Pulmonary arterial hypertension: Updates in epidemiology and evaluation of patients

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Group 1 pulmonary hypertension (or pulmonary arterial hypertension) is a rare, highly complex, and progressive disorder that is incurable and ultimately can lead to premature death. PAH causes significant physical, social, work, and emotional burdens among affected patients and their caregivers. Early diagnosis and initiation of treatment is required for best outcomes; however, the clinical presentation of PAH is nonspecific and frequently overlaps with several other conditions, often leading to a delay in diagnosis or misdiagnosis. In the past decades, increased understanding of the pathobiology of PAH has led to changes in its definition. Additionally, contemporary PAH registries have shown greater survival rates among patients with PAH and have allowed for the development of risk calculator tools that are now used to drive therapeutic goals. To date, multiple PAH-specific therapies have been developed, and all currently target one of 3 pathways that contribute to the endothelial dysfunction pathogenesis of PAH (prostacyclin, endothelin, and nitric oxide pathways). Because PAH is classified into 7 subgroups, it is essential that individuals are grouped appropriately for the efficacy of treatment and avoidance of harm. As health-related quality of life for PAH is multifactorial, it is important that patients are involved in the clinical decision-making process and have access to multidisciplinary care. The purpose of this review is to update healthcare professionals on the management of PAH with the most current information on epidemiology, pathophysiology, clinical presentation, and diagnostic considerations.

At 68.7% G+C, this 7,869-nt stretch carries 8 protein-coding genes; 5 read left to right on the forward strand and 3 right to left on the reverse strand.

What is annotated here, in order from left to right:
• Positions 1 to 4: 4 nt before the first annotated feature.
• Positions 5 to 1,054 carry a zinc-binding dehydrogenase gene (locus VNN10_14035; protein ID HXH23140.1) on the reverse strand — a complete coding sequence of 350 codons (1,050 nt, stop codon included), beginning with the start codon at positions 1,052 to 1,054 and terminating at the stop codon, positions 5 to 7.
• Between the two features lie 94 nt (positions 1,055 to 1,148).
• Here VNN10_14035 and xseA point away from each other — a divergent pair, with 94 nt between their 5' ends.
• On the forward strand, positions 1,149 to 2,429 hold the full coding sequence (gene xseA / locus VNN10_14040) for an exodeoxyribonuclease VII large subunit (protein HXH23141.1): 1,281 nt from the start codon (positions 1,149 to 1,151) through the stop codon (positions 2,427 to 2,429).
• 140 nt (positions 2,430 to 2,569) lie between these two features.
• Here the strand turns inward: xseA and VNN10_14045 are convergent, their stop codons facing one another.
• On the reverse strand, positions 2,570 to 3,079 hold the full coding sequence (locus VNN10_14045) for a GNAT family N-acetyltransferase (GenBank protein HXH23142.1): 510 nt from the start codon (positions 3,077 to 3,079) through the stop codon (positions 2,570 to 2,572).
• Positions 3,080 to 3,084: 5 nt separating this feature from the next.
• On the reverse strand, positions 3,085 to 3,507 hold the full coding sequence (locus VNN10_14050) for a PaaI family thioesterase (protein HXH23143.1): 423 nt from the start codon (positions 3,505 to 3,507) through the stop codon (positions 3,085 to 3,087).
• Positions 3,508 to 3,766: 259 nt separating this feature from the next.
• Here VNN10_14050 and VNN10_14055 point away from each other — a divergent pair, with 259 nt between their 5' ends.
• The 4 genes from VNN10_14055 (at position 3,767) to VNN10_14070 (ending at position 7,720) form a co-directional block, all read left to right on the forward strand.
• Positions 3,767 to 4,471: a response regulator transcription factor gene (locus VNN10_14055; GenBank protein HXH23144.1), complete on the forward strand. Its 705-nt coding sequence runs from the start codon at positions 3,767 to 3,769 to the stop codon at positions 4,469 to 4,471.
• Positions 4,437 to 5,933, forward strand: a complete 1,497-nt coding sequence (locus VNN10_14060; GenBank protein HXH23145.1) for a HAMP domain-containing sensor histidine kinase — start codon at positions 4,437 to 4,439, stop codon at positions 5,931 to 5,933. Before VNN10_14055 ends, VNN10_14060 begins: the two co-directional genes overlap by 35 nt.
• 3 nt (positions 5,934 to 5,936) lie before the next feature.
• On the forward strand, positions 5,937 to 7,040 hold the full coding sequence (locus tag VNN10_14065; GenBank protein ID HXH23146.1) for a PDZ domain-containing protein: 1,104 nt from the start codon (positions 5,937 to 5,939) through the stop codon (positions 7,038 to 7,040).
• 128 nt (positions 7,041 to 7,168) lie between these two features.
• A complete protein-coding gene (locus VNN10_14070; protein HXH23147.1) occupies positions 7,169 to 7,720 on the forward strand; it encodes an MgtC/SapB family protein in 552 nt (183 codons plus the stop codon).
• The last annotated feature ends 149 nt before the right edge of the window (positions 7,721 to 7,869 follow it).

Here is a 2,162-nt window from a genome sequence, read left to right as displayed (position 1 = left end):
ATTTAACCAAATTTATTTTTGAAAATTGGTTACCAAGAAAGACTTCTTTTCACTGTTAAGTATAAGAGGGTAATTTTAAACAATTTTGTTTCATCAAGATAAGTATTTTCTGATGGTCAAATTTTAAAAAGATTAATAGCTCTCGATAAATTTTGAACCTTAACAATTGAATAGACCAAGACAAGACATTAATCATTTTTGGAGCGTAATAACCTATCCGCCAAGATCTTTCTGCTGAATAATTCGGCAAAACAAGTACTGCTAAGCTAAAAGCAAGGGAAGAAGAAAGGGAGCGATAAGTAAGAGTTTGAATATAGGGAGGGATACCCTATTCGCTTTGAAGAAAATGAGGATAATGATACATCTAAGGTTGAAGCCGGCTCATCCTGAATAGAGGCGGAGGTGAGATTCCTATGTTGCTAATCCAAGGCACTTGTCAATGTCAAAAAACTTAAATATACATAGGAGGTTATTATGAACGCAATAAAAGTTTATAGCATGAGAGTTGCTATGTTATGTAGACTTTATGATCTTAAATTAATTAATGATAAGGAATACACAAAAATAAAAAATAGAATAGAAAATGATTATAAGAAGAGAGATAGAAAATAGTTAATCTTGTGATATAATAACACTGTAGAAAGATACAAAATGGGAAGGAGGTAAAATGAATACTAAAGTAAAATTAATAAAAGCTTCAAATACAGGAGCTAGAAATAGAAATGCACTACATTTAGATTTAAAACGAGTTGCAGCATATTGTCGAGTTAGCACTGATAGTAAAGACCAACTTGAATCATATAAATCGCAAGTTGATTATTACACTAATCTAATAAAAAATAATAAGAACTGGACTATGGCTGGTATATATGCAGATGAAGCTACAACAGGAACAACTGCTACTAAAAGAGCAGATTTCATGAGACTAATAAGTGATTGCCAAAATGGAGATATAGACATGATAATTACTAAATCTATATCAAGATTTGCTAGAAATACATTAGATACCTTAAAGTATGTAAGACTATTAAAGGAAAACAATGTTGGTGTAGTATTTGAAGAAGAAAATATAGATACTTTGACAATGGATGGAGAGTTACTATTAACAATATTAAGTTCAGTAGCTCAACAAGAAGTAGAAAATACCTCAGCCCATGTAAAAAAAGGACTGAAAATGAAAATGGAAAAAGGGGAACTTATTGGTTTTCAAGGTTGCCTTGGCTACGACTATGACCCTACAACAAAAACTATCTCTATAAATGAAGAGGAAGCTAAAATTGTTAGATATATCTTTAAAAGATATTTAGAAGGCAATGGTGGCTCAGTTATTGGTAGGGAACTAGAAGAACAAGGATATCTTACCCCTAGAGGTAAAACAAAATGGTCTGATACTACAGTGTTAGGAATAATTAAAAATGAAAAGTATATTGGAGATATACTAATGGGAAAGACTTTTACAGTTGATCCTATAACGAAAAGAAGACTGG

Original languageEnglish (US)
Pages (from-to)S35-S41
JournalAmerican Journal of Managed Care
Issue number3
StatePublished - Mar 2021

ASJC Scopus subject areas

  • Health Policy


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